A third problem has been that some offenders, when prevented from engaging in some forms of unacceptable behaviour, simply switch to others, and the Code has not been updated fast enough to respond. Thus, for instance, one poster with a long-standing personal grudge against me is permitted under the Code to respond to anything I say by extremely blatantly, indisputably and cynically misrepresenting it, and over 80% of his responses to me are of such a nature. My calls for an explicit ban on strawmanning having not been heeded, I have sometimes got that poster moderated after he has posted his nonsense, but it would be better if he was simply not allowed to do it in the first place.

A fourth problem has been that there is no price for repeated violation, and hence nothing to deter certain posters from continuing to breach the Code knowing full well that some portion of their breaches will get through and be published. Often TT has decried the time required to wade through posts and ensure they are compliant. That time would be so much less if repeat offenders – those who will never learn nor repent – are eventually suspended and if necessary permanently banned.

A fifth problem has been the “elves” – mysterious assistants, unknown to the public and unaccountable because TT editors do not put their names or even a consistent alias to their edits, who at times moderate comments while Lindsay is away or busy. Some of these assistants are obviously not committed to Lindsay’s own views on fair debate as I have in the past understood it, and it has been necessary for me to take steps to avoid their capricious, sometimes clueless and certainly biased interventions. I doubt those steps would have been available to posters who were less useful to the site.

Posting on TT as a commenter, for some time, has been a surreal experience. I have felt that I was only barely maintaining the level playing field for myself, yet some have believed (or trolled) that it was skewed in my favour because of my psephological contributions. They ignored the fact that in most cases what was happening was that I wrote a comment consistent with the Code, someone else wrote a reply inconsistent with it, and the other party, being the one breaching the Code, naturally got moderated. Hardly any evidence of bias there.

It has also been a vaguely disquieting one, because I have come to suspect that after a certain point my pseph contributions became the only reason I still had my tenuous hold on that level playing field. There seemed to be an enormous difference between the treatment I received and that received by other contra-green posters considered to be “pro-forestry”, many of whom I noted being modded on a regular basis although they didn’t seem to be prone to misbehave in what posts of theirs I saw. Was the difference really down to them sporadically behaving worse than even the scruffier end of the deep green faction? Perhaps it was, but I could not help feeling that the proverbial Jews and communists were being taken away and that I was saying nothing only because I was (barely) happy with my own treatment as a commenter. Without seeing their moderated comments it was difficult to know, and knowing might well have meant leaving. But now I am doing that anyway.

Recently an essay by Richard Flanagan was published on this site entitled “The Decline of Love and the Rise of Non-Freedom” (here). You can read that essay yourself. For the most part, it is a good article that says noble things. It has some lapses, to be sure, and I would nominate the incorrect too-casual analysis of why Craig Thomson was endorsed in 2010 (it had much more to do with his incumbency in a marginal seat in a desperately close election than the sort of person he was – he was nominated in spite of his suspected nature and not for it.) I would also nominate the description of ipads and iphones as “non-freedom” as dangerously if fashionably muddled, since if we do not want such gadgets we have the freedom not to buy them, while some of us find the freedom to buy them extremely useful in living our lives as we want.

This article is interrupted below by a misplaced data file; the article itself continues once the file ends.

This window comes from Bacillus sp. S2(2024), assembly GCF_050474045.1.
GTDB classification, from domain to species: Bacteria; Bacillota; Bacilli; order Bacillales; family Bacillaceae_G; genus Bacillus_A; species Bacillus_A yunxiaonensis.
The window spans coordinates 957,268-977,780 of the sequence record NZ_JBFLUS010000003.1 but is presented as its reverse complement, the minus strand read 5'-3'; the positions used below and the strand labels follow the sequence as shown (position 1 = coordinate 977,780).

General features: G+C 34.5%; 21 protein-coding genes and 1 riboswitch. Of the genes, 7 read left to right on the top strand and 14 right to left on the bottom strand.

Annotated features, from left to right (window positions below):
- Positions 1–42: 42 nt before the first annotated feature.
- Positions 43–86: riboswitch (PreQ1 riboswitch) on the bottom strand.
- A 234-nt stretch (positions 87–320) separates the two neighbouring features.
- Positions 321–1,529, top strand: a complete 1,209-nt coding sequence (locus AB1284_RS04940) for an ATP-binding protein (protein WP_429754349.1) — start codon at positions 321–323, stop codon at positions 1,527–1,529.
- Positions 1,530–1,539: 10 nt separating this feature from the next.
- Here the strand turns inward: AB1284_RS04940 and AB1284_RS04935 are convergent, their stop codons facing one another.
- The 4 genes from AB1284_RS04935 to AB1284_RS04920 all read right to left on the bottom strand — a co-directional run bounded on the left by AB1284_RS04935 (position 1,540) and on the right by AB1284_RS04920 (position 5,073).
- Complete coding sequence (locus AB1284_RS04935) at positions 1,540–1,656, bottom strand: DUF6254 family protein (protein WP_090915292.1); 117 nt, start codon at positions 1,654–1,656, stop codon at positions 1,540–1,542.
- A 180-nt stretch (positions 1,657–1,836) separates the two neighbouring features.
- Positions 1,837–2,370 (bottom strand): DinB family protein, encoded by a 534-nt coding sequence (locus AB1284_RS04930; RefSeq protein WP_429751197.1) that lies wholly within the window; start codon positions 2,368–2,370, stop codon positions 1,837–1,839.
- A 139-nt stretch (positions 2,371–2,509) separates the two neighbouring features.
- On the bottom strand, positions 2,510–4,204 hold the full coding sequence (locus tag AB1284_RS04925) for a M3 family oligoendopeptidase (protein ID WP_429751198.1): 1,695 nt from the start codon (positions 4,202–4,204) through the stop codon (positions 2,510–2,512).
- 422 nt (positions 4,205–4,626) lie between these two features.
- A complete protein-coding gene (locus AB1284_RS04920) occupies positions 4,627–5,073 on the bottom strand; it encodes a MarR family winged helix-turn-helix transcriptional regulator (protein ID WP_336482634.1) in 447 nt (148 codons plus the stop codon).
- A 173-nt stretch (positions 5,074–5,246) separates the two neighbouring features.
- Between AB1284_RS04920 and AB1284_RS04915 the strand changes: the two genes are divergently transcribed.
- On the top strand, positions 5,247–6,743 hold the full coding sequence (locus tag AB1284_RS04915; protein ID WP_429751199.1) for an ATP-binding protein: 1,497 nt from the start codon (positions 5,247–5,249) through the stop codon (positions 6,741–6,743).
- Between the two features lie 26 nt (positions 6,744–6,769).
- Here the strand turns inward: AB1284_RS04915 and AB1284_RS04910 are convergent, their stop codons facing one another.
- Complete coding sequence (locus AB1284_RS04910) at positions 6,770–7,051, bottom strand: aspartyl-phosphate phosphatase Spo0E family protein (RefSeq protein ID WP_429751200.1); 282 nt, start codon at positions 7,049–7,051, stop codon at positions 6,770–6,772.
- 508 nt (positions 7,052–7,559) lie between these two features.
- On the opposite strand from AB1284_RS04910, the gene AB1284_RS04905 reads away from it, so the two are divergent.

But my biggest issue with Flanagan’s article was my view of the messenger conveying it. He portrayed himself passionately as on the side of freedom, truth and even science, in arguing for what he considered “freedom” and against what he considered “non-freedom”. But conceptions of these things vary wildly, and I suspect that as a former student of political philosophy with a great interest in libertarian thought I’ve spent a lot more time getting my house in order on these concepts than Mr Flanagan has. I would say, even, that the ruling question of my own political thought is: “In what circumstances is it acceptable to deprive someone of any kind of liberty?” (Note that I am not actually a libertarian; I think there are many cases where it is acceptable, but whenever doing it, we should not do it lightly.)

Anyway, I have a very different view of the Richard Flanagan I have locked horns with from time to time in public debate to his award-winning essay’s self-portrait. For instance, I have found that in his essays on forestry, Flanagan shows all the skills in broad-brush polemical narration that one would expect from a talented novelist, but not the skills that one would expect from the most thorough science-savvy researcher who is more concerned with getting the story absolutely straight than whether or not that story fits his picture. (“Getting the story straight” is, of course, a misnomer. The most accurate stories are often tangled and twisted and clouded by doubts and uncertainties, and there is little room for these things in political polemics.) I have also never seen Flanagan engage in detail with debates about factual errors in his forestry polemics, post revised heavily corrected versions of them, come on to TT to thank people for finding mistakes in his work, or any of the other things that go with my sort of support for truth and scientific fact. To be clear, I am not accusing Flanagan of lying, nor of being deliberately careless about or disinterested in the factuality of his work. But I do think that when it comes to the nuts and bolts of getting facts straight on some of these questions, he simply has never got it, and he doesn’t really “get” science at all. And this is partly why I consider his contributions on many issues to be so vastly overrated.